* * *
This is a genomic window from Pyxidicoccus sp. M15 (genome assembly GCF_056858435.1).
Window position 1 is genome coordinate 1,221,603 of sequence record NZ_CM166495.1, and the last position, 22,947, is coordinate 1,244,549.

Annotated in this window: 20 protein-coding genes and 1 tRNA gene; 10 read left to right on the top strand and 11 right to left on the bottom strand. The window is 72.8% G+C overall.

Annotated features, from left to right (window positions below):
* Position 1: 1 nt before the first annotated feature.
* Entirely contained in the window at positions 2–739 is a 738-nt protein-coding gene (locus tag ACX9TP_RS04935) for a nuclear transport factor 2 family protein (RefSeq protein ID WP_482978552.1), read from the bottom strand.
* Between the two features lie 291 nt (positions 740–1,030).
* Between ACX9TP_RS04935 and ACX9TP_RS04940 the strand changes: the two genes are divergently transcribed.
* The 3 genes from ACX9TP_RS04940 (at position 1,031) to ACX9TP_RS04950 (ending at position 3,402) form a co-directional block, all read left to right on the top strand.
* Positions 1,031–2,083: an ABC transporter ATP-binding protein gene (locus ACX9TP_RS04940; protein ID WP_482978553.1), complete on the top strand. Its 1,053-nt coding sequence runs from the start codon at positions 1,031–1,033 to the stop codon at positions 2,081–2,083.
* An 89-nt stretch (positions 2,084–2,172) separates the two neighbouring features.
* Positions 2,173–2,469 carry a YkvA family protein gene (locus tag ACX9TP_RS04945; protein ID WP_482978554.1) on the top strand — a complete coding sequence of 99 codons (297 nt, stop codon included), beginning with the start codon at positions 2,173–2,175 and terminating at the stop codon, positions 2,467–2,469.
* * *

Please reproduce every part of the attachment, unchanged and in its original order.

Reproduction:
This is a genomic window from Pyxidicoccus sp. M15 (genome assembly GCF_056858435.1).
Window position 1 is genome coordinate 1,221,603 of sequence record NZ_CM166495.1, and the last position, 22,947, is coordinate 1,244,549.

Annotated in this window: 20 protein-coding genes and 1 tRNA gene; 10 read left to right on the top strand and 11 right to left on the bottom strand. The window is 72.8% G+C overall.

Annotated features, from left to right (window positions below):
* Position 1: 1 nt before the first annotated feature.
* Entirely contained in the window at positions 2–739 is a 738-nt protein-coding gene (locus tag ACX9TP_RS04935) for a nuclear transport factor 2 family protein (RefSeq protein ID WP_482978552.1), read from the bottom strand.
* Between the two features lie 291 nt (positions 740–1,030).
* Between ACX9TP_RS04935 and ACX9TP_RS04940 the strand changes: the two genes are divergently transcribed.
* The 3 genes from ACX9TP_RS04940 (at position 1,031) to ACX9TP_RS04950 (ending at position 3,402) form a co-directional block, all read left to right on the top strand.
* Positions 1,031–2,083: an ABC transporter ATP-binding protein gene (locus ACX9TP_RS04940; protein ID WP_482978553.1), complete on the top strand. Its 1,053-nt coding sequence runs from the start codon at positions 1,031–1,033 to the stop codon at positions 2,081–2,083.
* An 89-nt stretch (positions 2,084–2,172) separates the two neighbouring features.
* Positions 2,173–2,469 carry a YkvA family protein gene (locus tag ACX9TP_RS04945; protein ID WP_482978554.1) on the top strand — a complete coding sequence of 99 codons (297 nt, stop codon included), beginning with the start codon at positions 2,173–2,175 and terminating at the stop codon, positions 2,467–2,469.